COUNTY chiefs have pulled a U-turn on cash help for students aged 16-plus from low-income families.

The council has launched a pilot grants scheme, estimated to cost £247,000 a year, to help with travel costs to sixth-form colleges and school sixth form units.

Last year the local authority stopped paying for transport to college for low-income families when a child reached 16 to save £247,000 as part of a raft of cost-cutting measures.

Then an estimated 368 pupils with parents on income support or Jobseeker’s Allowance received help with transport to college.

The new scheme – which got under way this term – is being run by schools and colleges alongside other bursaries.

Individual grants will be decided by colleges based on strict criteria set by the local authority.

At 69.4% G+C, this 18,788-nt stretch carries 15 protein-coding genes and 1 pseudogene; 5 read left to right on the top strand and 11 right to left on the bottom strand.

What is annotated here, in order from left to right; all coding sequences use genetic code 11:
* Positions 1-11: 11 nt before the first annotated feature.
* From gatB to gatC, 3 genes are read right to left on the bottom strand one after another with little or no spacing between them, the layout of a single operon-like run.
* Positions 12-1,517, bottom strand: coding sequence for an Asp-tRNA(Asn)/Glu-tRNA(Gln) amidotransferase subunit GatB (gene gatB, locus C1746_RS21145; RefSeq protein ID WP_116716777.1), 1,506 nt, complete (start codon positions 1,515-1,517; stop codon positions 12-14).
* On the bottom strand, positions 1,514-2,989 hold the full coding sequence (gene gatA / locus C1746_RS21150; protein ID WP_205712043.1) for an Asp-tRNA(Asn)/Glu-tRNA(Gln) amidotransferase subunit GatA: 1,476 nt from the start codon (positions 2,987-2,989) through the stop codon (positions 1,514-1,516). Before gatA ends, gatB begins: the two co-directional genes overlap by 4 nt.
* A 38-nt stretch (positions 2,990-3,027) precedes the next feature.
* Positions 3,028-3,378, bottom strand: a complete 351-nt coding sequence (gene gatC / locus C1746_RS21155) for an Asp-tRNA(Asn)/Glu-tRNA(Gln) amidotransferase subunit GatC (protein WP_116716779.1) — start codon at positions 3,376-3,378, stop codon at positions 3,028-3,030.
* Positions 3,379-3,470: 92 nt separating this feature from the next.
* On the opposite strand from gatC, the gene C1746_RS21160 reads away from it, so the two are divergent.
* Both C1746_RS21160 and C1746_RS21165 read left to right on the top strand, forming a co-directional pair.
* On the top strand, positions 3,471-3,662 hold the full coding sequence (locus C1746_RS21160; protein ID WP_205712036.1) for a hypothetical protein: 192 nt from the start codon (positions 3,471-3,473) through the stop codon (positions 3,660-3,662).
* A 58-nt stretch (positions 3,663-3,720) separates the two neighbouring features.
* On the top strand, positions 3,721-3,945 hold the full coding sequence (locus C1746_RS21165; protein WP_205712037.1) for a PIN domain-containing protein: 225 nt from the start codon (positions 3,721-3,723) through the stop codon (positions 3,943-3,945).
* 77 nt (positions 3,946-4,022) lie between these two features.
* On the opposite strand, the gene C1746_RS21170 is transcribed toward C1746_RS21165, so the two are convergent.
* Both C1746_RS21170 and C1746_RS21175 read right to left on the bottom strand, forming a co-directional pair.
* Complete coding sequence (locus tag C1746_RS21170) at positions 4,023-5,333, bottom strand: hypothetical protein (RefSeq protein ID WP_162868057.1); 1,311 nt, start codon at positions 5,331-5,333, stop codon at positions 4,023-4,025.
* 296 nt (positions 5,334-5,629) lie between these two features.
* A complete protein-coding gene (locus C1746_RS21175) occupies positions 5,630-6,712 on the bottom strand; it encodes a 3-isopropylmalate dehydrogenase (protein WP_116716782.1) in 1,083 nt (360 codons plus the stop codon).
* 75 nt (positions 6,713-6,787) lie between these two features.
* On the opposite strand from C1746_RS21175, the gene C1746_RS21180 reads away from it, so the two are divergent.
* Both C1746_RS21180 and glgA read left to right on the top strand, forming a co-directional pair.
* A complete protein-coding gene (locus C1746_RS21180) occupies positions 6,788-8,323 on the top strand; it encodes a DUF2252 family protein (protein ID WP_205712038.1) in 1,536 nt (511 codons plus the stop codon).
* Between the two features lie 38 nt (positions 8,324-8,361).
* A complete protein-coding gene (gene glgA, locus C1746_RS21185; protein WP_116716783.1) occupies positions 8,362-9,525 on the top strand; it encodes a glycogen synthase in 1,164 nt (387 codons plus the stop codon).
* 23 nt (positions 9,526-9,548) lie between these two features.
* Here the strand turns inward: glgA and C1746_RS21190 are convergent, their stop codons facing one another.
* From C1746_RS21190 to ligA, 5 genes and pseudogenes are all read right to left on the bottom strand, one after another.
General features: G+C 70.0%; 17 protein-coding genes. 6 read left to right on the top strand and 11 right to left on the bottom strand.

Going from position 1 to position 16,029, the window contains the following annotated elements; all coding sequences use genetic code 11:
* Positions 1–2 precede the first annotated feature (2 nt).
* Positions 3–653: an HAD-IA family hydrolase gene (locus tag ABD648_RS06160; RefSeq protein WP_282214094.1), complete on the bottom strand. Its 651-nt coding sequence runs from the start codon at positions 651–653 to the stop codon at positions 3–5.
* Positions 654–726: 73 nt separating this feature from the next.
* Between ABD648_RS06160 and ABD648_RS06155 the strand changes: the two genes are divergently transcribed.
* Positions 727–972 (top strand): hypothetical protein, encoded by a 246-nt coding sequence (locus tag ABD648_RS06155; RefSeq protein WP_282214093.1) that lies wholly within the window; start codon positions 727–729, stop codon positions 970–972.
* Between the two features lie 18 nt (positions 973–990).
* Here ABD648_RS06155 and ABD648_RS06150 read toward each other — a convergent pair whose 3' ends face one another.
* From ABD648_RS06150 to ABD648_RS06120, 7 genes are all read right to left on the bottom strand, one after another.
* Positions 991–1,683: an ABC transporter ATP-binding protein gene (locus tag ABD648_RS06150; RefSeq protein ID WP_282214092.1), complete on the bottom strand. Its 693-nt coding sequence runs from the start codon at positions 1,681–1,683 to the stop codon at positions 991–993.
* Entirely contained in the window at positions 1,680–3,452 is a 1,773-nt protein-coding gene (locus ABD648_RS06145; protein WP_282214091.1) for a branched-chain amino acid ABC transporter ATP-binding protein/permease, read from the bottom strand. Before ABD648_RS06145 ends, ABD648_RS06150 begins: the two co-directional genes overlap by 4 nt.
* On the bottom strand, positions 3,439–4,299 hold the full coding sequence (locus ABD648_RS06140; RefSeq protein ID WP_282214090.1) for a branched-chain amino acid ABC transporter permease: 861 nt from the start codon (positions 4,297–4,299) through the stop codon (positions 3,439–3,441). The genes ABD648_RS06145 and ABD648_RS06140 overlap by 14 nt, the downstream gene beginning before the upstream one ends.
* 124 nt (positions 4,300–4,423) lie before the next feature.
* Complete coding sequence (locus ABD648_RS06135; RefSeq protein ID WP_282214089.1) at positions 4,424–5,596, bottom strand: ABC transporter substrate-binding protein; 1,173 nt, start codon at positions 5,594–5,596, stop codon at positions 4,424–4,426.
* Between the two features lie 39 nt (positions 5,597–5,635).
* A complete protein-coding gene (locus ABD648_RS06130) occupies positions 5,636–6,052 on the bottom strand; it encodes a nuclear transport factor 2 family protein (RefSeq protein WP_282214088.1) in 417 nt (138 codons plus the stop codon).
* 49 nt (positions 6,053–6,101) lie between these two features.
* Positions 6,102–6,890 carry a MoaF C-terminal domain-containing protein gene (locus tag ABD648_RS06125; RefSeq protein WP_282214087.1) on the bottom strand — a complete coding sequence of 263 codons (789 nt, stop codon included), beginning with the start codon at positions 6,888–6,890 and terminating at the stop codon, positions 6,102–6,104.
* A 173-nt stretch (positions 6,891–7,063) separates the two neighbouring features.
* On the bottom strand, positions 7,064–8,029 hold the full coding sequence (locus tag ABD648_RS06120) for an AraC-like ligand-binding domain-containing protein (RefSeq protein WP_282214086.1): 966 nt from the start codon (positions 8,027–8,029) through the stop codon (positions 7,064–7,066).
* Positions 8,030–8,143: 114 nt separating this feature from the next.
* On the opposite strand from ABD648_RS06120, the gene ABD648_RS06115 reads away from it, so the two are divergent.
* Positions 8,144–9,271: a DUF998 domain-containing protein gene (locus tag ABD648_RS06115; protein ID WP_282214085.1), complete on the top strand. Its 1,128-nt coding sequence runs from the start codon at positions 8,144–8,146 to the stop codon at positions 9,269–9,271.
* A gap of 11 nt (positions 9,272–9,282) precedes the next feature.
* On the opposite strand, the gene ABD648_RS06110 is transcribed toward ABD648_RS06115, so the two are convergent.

In a statement, Councillor Roy Perry, executive lead member for children’s services, pictured, said: “I am pleased to help remove potential barriers to accessing post-16 education and training which young people from low-income families may experience.

“It will be for education and training providers to administer the funding and young people will be required to meet attendance conditions.”

The new grant comes at the same time as Whitehall axed the education maintenance allowance for students from low-income families and replaced it with a more targeted scheme.

Ministers want 100 per cent of 17-year-olds to be in education, training or employment with education by 2013.

The Education and Skills Act 2008 placed a duty on local authorities to promote participation in education or training for all 16 and 17-year-olds.